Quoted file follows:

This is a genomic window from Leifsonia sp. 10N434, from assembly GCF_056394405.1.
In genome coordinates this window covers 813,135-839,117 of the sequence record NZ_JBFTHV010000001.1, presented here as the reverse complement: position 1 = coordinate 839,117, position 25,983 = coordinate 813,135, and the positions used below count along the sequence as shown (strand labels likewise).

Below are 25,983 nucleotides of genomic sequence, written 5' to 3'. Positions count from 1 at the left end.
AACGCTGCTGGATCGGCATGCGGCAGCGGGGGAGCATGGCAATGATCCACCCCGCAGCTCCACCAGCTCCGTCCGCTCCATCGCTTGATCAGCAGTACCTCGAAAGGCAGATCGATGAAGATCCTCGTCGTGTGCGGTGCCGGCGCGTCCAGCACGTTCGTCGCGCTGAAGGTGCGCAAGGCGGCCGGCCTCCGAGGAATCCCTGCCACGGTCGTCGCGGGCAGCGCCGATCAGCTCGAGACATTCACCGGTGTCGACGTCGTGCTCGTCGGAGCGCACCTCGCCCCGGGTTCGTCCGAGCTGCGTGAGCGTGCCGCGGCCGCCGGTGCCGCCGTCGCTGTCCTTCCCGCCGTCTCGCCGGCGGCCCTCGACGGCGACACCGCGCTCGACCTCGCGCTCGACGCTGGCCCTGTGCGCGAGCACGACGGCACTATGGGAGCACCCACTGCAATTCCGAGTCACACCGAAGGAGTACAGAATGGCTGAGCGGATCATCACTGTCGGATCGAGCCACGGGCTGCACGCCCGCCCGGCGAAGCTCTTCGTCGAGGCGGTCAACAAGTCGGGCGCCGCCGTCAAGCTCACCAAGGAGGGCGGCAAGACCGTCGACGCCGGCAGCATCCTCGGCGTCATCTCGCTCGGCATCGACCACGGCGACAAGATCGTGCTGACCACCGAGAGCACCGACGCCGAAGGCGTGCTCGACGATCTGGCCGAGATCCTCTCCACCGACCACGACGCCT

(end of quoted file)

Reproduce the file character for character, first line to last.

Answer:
This is a genomic window from Leifsonia sp. 10N434, from assembly GCF_056394405.1.
In genome coordinates this window covers 813,135-839,117 of the sequence record NZ_JBFTHV010000001.1, presented here as the reverse complement: position 1 = coordinate 839,117, position 25,983 = coordinate 813,135, and the positions used below count along the sequence as shown (strand labels likewise).

Below are 25,983 nucleotides of genomic sequence, written 5' to 3'. Positions count from 1 at the left end.
AACGCTGCTGGATCGGCATGCGGCAGCGGGGGAGCATGGCAATGATCCACCCCGCAGCTCCACCAGCTCCGTCCGCTCCATCGCTTGATCAGCAGTACCTCGAAAGGCAGATCGATGAAGATCCTCGTCGTGTGCGGTGCCGGCGCGTCCAGCACGTTCGTCGCGCTGAAGGTGCGCAAGGCGGCCGGCCTCCGAGGAATCCCTGCCACGGTCGTCGCGGGCAGCGCCGATCAGCTCGAGACATTCACCGGTGTCGACGTCGTGCTCGTCGGAGCGCACCTCGCCCCGGGTTCGTCCGAGCTGCGTGAGCGTGCCGCGGCCGCCGGTGCCGCCGTCGCTGTCCTTCCCGCCGTCTCGCCGGCGGCCCTCGACGGCGACACCGCGCTCGACCTCGCGCTCGACGCTGGCCCTGTGCGCGAGCACGACGGCACTATGGGAGCACCCACTGCAATTCCGAGTCACACCGAAGGAGTACAGAATGGCTGAGCGGATCATCACTGTCGGATCGAGCCACGGGCTGCACGCCCGCCCGGCGAAGCTCTTCGTCGAGGCGGTCAACAAGTCGGGCGCCGCCGTCAAGCTCACCAAGGAGGGCGGCAAGACCGTCGACGCCGGCAGCATCCTCGGCGTCATCTCGCTCGGCATCGACCACGGCGACAAGATCGTGCTGACCACCGAGAGCACCGACGCCGAAGGCGTGCTCGACGATCTGGCCGAGATCCTCTCCACCGACCACGACGCCT